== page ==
Professor Johanna Laakso: Understanding How Languages Function, Interact, and Change Is Fundamental to Understanding Humanity and Its Culture



Dr. Johanna Laakso, Professor of Finno-Ugric Studies at the University of Vienna, Austria, visited the Centre for Scandinavian studies through the ERASMUS exchange at the end of February. Professor J. Laakso conducted lectures and seminars on several topics, including the history of Finno-Ugric studies and the relationships between Swedish and Finnish. At the end of her visit, she gave an open lecture with the title “Demistifying the Finno-Ugric languages”. All of the events turned out to be a success: they were followed by large audiences, and they ended up in lively discussions.

We posed Professor J. Laakso a few questions concerning her impressions of Vilnius University (VU) and visions about future contacts between her VU and her home university.

This was your first visit to VU, more precisely the Centre for Scandinavian Studies in the Institute of Languages and Cultures of the Baltic. What were your first impressions about our university and its campus?

The historical buildings are impressive, and at the same time, the campus is full of life. It was wonderful to see how beautifully the historical legacy of the university mixes with the work of vibrant communities of today’s students and scholars. The Centre for Scandinavian Studies reminded me of the first years of my academic career in Helsinki and the small but cosy attic rooms in which the Finno-Ugric department worked. I also felt the same friendly atmosphere of loving commitment which is typical of “small” disciplines worldwide.

How would you define the role of your own fields of expertise in today's world?

Finno-Ugric studies in the traditional sense include historical-comparative approaches to the whole language family and research into the less well-known Finno-Ugric minority languages. Outside Finland, Estonia, and Hungary, these approaches are often overshadowed by practical philological interests in the three Finno-Ugric state languages.

As a Finno-Ugricist, I see my task as maintaining knowledge of the historical background and relatedness of our languages, the history of language diversity and language contacts in Europe and, last but not least the dire state of minority languages and their speakers’ linguistic human rights. Understanding how languages function, interact and change is fundamental importance to understanding of humanity and its culture.


Do you see possibilities for co-operation between the Centre for Scandinavian Studies and your own unit in the University of Vienna in the future?

Definitely, and I would be happy to promote further co-operations. Our department in Vienna is institutionally connected to the Scandinavian Studies (we belong administratively to the same institute), so that bureaucratic obstacles would be minimal. My Viennese colleagues in Scandinavian Studies already have regular connections to Lithuania, and they also have a specific focus on the culture and history of the Baltic Sea region, which is very interesting from the point of view of our teaching of Estonian and Finnish philology.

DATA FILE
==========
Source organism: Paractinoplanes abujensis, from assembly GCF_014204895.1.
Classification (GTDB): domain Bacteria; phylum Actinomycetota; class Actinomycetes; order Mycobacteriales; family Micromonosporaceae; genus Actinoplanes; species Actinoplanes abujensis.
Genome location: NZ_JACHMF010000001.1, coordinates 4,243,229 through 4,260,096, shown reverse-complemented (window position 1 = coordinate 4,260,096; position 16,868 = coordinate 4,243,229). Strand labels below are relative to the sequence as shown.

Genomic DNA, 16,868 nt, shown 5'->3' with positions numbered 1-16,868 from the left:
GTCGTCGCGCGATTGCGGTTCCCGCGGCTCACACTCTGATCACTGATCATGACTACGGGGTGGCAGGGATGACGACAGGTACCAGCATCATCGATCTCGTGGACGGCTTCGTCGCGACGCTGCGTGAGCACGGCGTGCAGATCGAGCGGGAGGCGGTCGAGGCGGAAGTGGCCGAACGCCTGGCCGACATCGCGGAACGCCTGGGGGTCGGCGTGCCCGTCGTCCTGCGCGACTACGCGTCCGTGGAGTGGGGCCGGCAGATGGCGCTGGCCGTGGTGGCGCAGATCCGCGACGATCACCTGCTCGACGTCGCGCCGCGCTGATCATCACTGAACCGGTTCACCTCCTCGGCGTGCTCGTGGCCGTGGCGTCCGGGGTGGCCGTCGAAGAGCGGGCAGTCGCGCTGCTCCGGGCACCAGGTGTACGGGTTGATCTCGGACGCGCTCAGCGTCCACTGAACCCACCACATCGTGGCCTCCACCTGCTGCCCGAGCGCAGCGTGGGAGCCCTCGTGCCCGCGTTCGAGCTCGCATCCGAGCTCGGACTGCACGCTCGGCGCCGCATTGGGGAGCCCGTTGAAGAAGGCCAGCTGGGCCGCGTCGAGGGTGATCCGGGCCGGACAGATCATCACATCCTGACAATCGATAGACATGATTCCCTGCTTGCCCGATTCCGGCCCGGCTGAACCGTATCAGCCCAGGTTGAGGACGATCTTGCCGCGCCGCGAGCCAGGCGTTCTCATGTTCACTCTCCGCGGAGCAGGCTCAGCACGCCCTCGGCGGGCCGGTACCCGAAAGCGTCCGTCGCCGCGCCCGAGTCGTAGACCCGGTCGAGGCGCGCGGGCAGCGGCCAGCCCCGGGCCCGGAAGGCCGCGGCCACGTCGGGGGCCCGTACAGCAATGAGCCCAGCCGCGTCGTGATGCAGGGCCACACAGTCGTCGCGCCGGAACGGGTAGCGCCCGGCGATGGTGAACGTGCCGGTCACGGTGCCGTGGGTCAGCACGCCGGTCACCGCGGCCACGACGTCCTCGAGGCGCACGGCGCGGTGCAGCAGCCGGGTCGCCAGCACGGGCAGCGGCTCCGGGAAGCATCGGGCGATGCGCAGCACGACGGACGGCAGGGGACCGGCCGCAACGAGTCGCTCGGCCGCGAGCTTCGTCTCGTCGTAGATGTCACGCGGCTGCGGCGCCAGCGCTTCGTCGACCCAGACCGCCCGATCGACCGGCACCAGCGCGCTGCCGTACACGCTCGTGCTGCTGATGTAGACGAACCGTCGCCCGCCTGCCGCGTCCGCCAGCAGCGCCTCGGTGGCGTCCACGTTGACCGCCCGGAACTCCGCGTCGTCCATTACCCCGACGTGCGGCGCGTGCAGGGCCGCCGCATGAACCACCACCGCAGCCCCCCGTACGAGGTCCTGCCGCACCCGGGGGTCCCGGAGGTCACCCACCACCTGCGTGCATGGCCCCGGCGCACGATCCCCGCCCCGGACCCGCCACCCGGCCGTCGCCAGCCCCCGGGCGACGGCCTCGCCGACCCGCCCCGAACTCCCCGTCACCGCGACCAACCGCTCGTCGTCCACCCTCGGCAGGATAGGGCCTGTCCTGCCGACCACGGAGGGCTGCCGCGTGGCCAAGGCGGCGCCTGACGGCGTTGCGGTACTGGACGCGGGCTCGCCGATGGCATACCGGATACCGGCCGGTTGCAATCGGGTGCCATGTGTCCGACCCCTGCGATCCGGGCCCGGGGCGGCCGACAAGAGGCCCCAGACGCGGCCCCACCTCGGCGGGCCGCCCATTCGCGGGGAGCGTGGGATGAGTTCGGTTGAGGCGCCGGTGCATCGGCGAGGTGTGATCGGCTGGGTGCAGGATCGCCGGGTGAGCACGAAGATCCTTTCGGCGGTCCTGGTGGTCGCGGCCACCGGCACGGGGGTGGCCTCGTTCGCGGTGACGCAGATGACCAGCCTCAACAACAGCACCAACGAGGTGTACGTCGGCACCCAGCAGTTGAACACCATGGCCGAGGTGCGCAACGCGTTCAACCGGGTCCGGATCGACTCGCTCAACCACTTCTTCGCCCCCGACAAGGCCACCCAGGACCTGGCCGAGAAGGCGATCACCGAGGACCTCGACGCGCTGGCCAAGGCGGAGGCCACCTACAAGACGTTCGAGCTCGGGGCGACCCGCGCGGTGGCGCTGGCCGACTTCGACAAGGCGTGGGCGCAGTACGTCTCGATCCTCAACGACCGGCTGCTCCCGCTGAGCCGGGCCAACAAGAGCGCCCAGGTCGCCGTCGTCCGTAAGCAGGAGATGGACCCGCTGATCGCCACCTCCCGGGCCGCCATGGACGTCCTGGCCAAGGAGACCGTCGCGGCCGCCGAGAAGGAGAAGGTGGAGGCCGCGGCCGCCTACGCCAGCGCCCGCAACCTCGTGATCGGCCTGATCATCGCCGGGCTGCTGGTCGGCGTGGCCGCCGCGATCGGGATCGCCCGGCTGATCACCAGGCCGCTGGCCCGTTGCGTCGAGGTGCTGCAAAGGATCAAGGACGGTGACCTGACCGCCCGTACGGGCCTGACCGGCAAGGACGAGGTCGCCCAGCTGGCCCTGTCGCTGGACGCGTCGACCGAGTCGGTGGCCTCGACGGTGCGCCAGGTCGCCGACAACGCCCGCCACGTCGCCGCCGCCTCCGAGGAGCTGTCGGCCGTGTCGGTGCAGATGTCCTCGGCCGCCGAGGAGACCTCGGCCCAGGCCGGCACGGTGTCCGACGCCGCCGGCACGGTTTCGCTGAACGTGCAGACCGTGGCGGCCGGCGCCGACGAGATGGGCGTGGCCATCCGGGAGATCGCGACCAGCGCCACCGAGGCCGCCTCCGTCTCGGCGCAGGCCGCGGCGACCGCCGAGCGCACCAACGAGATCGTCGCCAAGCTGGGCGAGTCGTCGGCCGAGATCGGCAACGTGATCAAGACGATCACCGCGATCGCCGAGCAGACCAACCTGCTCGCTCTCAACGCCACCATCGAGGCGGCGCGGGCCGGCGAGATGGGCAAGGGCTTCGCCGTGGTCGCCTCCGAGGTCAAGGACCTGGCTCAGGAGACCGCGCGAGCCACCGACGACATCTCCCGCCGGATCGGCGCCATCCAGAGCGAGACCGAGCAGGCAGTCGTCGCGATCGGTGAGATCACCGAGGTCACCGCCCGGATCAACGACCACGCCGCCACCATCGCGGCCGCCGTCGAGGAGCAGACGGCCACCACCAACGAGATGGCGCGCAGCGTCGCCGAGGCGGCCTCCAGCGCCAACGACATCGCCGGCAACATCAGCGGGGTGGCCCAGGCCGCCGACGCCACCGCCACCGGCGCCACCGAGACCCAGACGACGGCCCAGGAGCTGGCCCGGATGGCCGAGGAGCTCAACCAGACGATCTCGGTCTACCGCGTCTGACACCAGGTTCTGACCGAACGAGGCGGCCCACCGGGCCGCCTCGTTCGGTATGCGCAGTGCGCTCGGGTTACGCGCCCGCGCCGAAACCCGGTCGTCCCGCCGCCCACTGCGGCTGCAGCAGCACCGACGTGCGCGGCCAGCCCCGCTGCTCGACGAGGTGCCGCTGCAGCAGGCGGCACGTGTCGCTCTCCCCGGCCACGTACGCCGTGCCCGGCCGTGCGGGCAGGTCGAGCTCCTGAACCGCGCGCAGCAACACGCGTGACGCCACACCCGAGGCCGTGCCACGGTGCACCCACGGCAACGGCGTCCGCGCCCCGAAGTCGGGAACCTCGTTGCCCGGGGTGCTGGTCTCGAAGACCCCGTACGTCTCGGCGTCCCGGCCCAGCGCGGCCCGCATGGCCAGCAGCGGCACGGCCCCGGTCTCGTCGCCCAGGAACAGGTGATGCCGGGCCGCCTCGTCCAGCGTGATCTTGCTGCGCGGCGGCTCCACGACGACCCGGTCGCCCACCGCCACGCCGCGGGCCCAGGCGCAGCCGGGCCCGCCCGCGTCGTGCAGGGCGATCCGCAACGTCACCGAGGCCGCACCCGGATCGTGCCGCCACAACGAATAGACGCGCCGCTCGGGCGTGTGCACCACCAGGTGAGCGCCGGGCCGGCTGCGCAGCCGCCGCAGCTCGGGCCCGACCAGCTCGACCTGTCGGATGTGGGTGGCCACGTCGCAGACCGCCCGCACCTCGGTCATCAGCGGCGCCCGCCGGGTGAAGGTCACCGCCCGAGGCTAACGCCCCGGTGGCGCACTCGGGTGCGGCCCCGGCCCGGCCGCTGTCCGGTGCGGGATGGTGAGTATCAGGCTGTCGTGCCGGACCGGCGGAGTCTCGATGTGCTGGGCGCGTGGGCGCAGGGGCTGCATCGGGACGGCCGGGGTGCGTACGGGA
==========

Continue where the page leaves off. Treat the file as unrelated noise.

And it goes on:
In addition to my own linguistic interests, I would welcome and gladly support cooperation with my colleagues on issues of minority literatures and multilingualism in literature, a topic on which we are planning to build up a research network. Literary translation is also a topic in which there is a keen interest among our students.

Would you like to mention some highlights of your visit to VU and in the city itself?

First of all, this was an incredibly well-planned and organised ERASMUS visit. My most cordial thanks to Asta Laugalienė, Satu Grünthal and Taina Mylläri for carefully integrating my teaching into their programme, for creating opportunities to meet colleagues and students, and for numerous fruitful and interesting discussions.

This was my first visit ever to Vilnius, and I am still processing a vast amount of experiences and new information about the history of the city. In comparison with Estonia, which I know much better, Lithuania stands clearly closer to the culture of Central Europe, and much of the architecture and historical monuments – not least the numerous Catholic churches – reminded me of my current home city of Vienna. Among many other things, Vilnius is a historical connecting link between my two central research interests, the Finnic and the Hungarian-speaking area. I kept thinking of Catherine Jagiellon, who married the then Duke of Finland in Vilnius in 1562 and then moved to Turku to become the hostess of the closest thing to a renaissance court we ever had in Finland, and of her brother-in-law Stephen (István) Báthory, the king whose realm included Hungarian speakers as well as Estonians and Livonians.

As for further highlights of my visit, let me mention two. First, I saw the opera “Lamb of God”, which brought back so many memories from my student years in the 1980s and my first encounters with the cultures of the Baltic countries struggling under Soviet censorship. And second, scratching the ear of the Užupis Cat. I hope I have become a braver person – and I hope to come back someday, to gather even more courage.

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